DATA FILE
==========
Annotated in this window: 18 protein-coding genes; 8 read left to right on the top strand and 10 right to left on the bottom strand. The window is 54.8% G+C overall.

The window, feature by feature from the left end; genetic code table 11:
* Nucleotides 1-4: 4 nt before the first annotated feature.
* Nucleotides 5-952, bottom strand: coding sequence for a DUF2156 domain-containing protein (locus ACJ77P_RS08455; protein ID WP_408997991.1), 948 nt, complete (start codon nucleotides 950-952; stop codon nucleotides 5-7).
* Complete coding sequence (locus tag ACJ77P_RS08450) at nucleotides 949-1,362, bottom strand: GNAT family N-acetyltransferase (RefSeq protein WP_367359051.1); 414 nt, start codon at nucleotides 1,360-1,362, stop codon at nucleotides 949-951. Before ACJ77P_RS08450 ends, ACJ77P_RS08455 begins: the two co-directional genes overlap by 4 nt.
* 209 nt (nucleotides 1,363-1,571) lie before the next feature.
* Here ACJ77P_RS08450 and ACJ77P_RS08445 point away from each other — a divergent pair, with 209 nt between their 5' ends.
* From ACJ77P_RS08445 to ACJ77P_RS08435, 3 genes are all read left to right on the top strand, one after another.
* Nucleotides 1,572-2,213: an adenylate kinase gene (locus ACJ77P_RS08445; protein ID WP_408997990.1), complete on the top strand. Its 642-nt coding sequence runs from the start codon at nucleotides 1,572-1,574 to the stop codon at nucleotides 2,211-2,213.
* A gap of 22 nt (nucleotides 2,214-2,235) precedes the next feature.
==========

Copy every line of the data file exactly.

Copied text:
Annotated in this window: 18 protein-coding genes; 8 read left to right on the top strand and 10 right to left on the bottom strand. The window is 54.8% G+C overall.

The window, feature by feature from the left end; genetic code table 11:
* Nucleotides 1-4: 4 nt before the first annotated feature.
* Nucleotides 5-952, bottom strand: coding sequence for a DUF2156 domain-containing protein (locus ACJ77P_RS08455; protein ID WP_408997991.1), 948 nt, complete (start codon nucleotides 950-952; stop codon nucleotides 5-7).
* Complete coding sequence (locus tag ACJ77P_RS08450) at nucleotides 949-1,362, bottom strand: GNAT family N-acetyltransferase (RefSeq protein WP_367359051.1); 414 nt, start codon at nucleotides 1,360-1,362, stop codon at nucleotides 949-951. Before ACJ77P_RS08450 ends, ACJ77P_RS08455 begins: the two co-directional genes overlap by 4 nt.
* 209 nt (nucleotides 1,363-1,571) lie before the next feature.
* Here ACJ77P_RS08450 and ACJ77P_RS08445 point away from each other — a divergent pair, with 209 nt between their 5' ends.
* From ACJ77P_RS08445 to ACJ77P_RS08435, 3 genes are all read left to right on the top strand, one after another.
* Nucleotides 1,572-2,213: an adenylate kinase gene (locus ACJ77P_RS08445; protein ID WP_408997990.1), complete on the top strand. Its 642-nt coding sequence runs from the start codon at nucleotides 1,572-1,574 to the stop codon at nucleotides 2,211-2,213.
* A gap of 22 nt (nucleotides 2,214-2,235) precedes the next feature.